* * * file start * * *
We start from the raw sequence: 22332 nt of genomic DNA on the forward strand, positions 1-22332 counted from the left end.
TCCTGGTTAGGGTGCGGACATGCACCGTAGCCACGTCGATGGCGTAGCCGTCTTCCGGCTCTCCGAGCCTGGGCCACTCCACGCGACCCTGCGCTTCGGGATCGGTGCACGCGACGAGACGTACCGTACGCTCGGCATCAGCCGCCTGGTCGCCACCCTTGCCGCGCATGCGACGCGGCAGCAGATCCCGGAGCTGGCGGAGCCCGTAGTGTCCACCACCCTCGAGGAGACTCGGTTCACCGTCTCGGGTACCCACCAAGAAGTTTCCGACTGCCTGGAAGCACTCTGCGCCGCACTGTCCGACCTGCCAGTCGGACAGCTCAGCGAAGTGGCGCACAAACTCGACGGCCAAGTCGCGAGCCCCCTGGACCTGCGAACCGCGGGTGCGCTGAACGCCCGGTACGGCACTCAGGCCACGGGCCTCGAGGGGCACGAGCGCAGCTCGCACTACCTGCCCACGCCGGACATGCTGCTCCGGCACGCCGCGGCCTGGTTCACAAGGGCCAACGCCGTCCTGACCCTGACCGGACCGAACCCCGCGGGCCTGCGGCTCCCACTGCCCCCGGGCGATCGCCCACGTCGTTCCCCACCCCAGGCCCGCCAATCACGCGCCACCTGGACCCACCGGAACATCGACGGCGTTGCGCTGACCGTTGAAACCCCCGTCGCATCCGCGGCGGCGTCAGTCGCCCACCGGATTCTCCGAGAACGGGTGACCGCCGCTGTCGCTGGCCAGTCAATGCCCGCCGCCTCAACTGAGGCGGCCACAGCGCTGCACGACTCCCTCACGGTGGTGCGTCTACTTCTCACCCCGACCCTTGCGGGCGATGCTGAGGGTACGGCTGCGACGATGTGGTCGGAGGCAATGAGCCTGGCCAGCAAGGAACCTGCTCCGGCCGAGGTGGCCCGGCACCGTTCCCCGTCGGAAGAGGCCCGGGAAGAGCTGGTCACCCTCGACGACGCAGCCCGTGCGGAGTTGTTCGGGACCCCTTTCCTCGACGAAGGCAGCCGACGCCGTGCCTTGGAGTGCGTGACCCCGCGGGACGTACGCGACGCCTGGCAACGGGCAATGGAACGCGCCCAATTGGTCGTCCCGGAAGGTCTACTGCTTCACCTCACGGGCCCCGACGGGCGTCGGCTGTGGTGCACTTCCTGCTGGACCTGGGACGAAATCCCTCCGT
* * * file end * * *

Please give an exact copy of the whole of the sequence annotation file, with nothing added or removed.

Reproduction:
We start from the raw sequence: 22332 nt of genomic DNA on the forward strand, positions 1-22332 counted from the left end.
TCCTGGTTAGGGTGCGGACATGCACCGTAGCCACGTCGATGGCGTAGCCGTCTTCCGGCTCTCCGAGCCTGGGCCACTCCACGCGACCCTGCGCTTCGGGATCGGTGCACGCGACGAGACGTACCGTACGCTCGGCATCAGCCGCCTGGTCGCCACCCTTGCCGCGCATGCGACGCGGCAGCAGATCCCGGAGCTGGCGGAGCCCGTAGTGTCCACCACCCTCGAGGAGACTCGGTTCACCGTCTCGGGTACCCACCAAGAAGTTTCCGACTGCCTGGAAGCACTCTGCGCCGCACTGTCCGACCTGCCAGTCGGACAGCTCAGCGAAGTGGCGCACAAACTCGACGGCCAAGTCGCGAGCCCCCTGGACCTGCGAACCGCGGGTGCGCTGAACGCCCGGTACGGCACTCAGGCCACGGGCCTCGAGGGGCACGAGCGCAGCTCGCACTACCTGCCCACGCCGGACATGCTGCTCCGGCACGCCGCGGCCTGGTTCACAAGGGCCAACGCCGTCCTGACCCTGACCGGACCGAACCCCGCGGGCCTGCGGCTCCCACTGCCCCCGGGCGATCGCCCACGTCGTTCCCCACCCCAGGCCCGCCAATCACGCGCCACCTGGACCCACCGGAACATCGACGGCGTTGCGCTGACCGTTGAAACCCCCGTCGCATCCGCGGCGGCGTCAGTCGCCCACCGGATTCTCCGAGAACGGGTGACCGCCGCTGTCGCTGGCCAGTCAATGCCCGCCGCCTCAACTGAGGCGGCCACAGCGCTGCACGACTCCCTCACGGTGGTGCGTCTACTTCTCACCCCGACCCTTGCGGGCGATGCTGAGGGTACGGCTGCGACGATGTGGTCGGAGGCAATGAGCCTGGCCAGCAAGGAACCTGCTCCGGCCGAGGTGGCCCGGCACCGTTCCCCGTCGGAAGAGGCCCGGGAAGAGCTGGTCACCCTCGACGACGCAGCCCGTGCGGAGTTGTTCGGGACCCCTTTCCTCGACGAAGGCAGCCGACGCCGTGCCTTGGAGTGCGTGACCCCGCGGGACGTACGCGACGCCTGGCAACGGGCAATGGAACGCGCCCAATTGGTCGTCCCGGAAGGTCTACTGCTTCACCTCACGGGCCCCGACGGGCGTCGGCTGTGGTGCACTTCCTGCTGGACCTGGGACGAAATCCCTCCGT